Or make that, rather, Scott Lemieux here. And edit "yuo" to "you".

#139 ::: David Moles ::: (view all by) ::: June 24, 2005, 01:52 PM:

But see also Hawaii Housing Authority et. al. v. Midkiff et. al.. That's the thing about the law: it's hard to keep it from pointing both ways.

#140 ::: Bob Oldendorf ::: (view all by) ::: June 24, 2005, 05:05 PM:

Jimcat:
How could anyone consider this a good thing?

Anyone know of any good blogs or commentators who are discussing this in detail?

Someone at Daily Kos was pointing out that there are wingnuts who want to use the concept of "private property" to trump EVERYTHING else: zoning ordinances, environmental protection, etc. (Their theory being that ANY constraint on your property amounts to an illegal 'taking'.)

This decision can be seen as a defeat for them, anyway. But I admit that I'm scratching my head over this decision, too: there's a lot wrong with it, however you look at it.

#141 ::: Clark E Myers ::: (view all by) ::: June 24, 2005, 05:26 PM:

Anyone know of any good blogs or commentators who are discussing this in detail?

Define good?

I suspect almost anybody you consider good already you will find good on this issue. The New York Times approves; the Wall Street Journal disapproves; Jerry Pournelle thinks it ought not be Federal issue; Volokh Conspiracy has a shared discussion with legal reasoning on all sides; Mrs. Kim du Toit wants to do a Rachel Corrie with the bulldozers: Daily Kos and Atrios are perhaps equally predictable.

My favorite observation is that the Supreme Court follows the New York Times editorial page.

What do you want?

#142 ::: Jimcat Kasprzak ::: (view all by) ::: June 25, 2005, 01:16 AM:

What I want is general outrage and a popular uprising against this decision, but I'll settle for intelligent conversation. I was just taken unawares because I hadn't been as obsessively scanning the media as I'm wont to do for the past week or so. Thanks to everyone for the pointers.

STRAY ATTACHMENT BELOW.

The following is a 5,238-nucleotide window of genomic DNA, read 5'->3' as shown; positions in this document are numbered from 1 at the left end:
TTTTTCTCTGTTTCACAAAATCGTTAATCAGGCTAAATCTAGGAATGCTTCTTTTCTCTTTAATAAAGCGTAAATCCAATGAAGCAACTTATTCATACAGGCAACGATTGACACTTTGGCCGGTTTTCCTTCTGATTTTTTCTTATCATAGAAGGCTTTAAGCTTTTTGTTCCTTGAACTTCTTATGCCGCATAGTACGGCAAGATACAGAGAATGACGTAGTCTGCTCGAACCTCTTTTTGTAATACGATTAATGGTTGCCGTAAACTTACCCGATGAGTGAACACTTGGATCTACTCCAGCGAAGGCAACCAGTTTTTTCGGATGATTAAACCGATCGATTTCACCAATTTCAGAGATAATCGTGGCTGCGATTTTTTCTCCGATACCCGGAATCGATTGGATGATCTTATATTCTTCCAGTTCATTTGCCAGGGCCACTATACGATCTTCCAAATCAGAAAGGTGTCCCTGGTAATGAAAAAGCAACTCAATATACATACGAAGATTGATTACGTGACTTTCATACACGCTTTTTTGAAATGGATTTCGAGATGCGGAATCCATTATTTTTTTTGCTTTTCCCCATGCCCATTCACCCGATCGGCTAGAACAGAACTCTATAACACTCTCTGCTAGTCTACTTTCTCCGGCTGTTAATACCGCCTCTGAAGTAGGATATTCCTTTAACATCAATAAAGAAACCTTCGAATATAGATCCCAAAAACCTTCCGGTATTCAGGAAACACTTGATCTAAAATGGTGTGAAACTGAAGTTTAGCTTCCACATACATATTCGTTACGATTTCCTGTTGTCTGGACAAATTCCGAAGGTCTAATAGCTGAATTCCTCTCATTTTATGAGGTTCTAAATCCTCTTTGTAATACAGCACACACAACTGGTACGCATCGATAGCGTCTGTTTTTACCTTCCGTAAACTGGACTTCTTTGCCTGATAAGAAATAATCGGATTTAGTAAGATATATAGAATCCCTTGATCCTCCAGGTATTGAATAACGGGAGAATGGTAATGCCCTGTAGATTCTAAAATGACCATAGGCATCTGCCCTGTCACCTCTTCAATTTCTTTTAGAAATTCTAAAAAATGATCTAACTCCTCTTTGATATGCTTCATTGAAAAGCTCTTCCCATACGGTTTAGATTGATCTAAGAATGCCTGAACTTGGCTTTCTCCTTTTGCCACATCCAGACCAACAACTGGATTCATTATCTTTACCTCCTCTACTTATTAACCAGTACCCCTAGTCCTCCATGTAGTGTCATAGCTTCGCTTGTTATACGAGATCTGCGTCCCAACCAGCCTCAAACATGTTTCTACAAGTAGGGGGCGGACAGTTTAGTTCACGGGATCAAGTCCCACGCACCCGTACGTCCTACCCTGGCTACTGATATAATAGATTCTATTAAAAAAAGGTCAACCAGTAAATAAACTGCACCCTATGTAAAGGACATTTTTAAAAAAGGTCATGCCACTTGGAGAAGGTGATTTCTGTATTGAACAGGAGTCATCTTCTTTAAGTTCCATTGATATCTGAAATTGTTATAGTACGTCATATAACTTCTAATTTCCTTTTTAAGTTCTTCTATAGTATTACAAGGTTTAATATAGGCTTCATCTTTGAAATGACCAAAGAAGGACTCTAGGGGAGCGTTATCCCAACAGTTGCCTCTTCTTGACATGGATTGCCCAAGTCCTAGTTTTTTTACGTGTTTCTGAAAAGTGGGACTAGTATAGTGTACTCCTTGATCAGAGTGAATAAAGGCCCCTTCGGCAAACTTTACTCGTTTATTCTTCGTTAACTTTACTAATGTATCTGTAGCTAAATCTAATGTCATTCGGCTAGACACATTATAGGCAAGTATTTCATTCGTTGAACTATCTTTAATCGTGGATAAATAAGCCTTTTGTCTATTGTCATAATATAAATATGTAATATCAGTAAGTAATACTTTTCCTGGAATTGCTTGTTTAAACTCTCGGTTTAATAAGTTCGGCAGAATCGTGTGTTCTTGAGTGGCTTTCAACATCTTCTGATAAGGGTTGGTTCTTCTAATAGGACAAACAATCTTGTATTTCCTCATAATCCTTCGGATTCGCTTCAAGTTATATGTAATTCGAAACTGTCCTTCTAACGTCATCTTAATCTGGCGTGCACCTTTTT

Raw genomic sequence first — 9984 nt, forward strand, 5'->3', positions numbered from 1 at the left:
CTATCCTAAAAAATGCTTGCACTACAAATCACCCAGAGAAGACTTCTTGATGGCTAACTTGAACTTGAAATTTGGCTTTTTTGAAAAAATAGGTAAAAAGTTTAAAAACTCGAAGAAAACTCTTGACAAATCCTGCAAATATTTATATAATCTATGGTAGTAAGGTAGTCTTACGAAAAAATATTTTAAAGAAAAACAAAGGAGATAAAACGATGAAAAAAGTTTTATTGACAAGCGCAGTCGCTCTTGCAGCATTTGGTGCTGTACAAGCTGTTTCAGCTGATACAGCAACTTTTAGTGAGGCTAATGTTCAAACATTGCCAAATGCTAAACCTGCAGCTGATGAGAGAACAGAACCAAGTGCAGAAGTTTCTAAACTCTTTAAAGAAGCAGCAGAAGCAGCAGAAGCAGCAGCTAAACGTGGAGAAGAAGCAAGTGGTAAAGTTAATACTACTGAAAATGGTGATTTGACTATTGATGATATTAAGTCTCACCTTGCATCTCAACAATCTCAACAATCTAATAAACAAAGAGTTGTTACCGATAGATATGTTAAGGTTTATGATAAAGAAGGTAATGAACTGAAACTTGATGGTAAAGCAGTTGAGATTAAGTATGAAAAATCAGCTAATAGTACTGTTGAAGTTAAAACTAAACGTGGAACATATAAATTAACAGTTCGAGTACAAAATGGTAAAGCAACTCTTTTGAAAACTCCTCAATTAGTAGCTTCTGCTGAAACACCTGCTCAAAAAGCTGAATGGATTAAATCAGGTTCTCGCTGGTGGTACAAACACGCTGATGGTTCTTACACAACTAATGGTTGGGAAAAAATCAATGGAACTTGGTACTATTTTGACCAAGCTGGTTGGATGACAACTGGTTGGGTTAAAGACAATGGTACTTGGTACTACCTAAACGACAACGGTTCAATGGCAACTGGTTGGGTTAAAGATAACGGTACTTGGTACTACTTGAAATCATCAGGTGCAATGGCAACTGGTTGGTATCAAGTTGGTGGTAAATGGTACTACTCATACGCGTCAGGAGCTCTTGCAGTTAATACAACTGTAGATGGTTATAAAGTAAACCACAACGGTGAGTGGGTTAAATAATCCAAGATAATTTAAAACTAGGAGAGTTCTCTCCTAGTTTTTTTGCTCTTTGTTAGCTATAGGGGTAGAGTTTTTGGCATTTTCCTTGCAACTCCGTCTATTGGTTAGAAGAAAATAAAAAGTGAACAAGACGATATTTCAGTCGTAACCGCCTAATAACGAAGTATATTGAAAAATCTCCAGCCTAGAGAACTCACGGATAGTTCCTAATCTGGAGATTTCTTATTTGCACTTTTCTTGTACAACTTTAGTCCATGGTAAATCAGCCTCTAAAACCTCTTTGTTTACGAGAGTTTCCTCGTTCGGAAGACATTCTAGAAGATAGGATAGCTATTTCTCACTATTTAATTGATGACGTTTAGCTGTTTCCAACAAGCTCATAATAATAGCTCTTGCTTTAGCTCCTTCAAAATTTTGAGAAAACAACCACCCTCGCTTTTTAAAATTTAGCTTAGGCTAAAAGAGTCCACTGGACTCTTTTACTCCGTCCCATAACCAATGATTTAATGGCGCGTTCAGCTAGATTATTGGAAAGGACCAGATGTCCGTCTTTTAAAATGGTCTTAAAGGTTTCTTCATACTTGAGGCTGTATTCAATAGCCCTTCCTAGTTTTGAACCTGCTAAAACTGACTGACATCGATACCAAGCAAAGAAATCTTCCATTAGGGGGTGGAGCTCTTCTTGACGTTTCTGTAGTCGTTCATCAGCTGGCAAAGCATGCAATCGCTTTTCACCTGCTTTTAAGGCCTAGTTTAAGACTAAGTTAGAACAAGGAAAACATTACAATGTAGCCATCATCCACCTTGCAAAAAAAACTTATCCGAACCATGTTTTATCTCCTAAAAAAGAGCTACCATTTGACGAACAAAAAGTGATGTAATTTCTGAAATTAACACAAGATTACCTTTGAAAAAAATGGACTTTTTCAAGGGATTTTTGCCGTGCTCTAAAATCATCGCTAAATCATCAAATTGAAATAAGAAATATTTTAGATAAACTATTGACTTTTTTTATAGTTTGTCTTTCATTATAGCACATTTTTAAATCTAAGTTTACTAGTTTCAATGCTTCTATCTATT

#143 ::: Clark E Myers ::: (view all by) ::: June 25, 2005, 01:39 AM:

For my time and money Scotusblog.com: Dana Berliner and Scott Bullock, the Institute for Justice lawyers who represented Kelo in the case have been following our discussion, and have asked me to post the following commentary, which criticizes some of our posts and also makes some good points about the case as a whole. .... and Volokh(.com) Conspiracy have the most intelligent - and somewhat dispassionate discussion.

For general outrage see especially Mr. and Mrs. du Toit and links but I wouldn't look for such things around here.

#144 ::: pericat ::: (view all by) ::: June 25, 2005, 03:07 AM:

Happy snoopy-dancing news from the north:

The Globe & Mail version

the CBC version

a visual aid

The funnest part has been reading Mr Harper's reaction to all this. He is not a man who takes being out-manoeuvred like a kid fresh from the farm with anything approaching grace.

Next on the legislative agenda: federally blessed same-sex marriage.

#145 ::: Marilee ::: (view all by) ::: June 25, 2005, 04:05 PM:

Being as this blog is about knitting, here's a WashPost story about a gallery show "Not the Knitting You Know" where the gallery is in a law office lobby and one of the artists was required to add fig leaves and a real cod-piece to her work.

#146 ::: Randolph Fritz ::: (view all by) ::: June 25, 2005, 04:05 PM: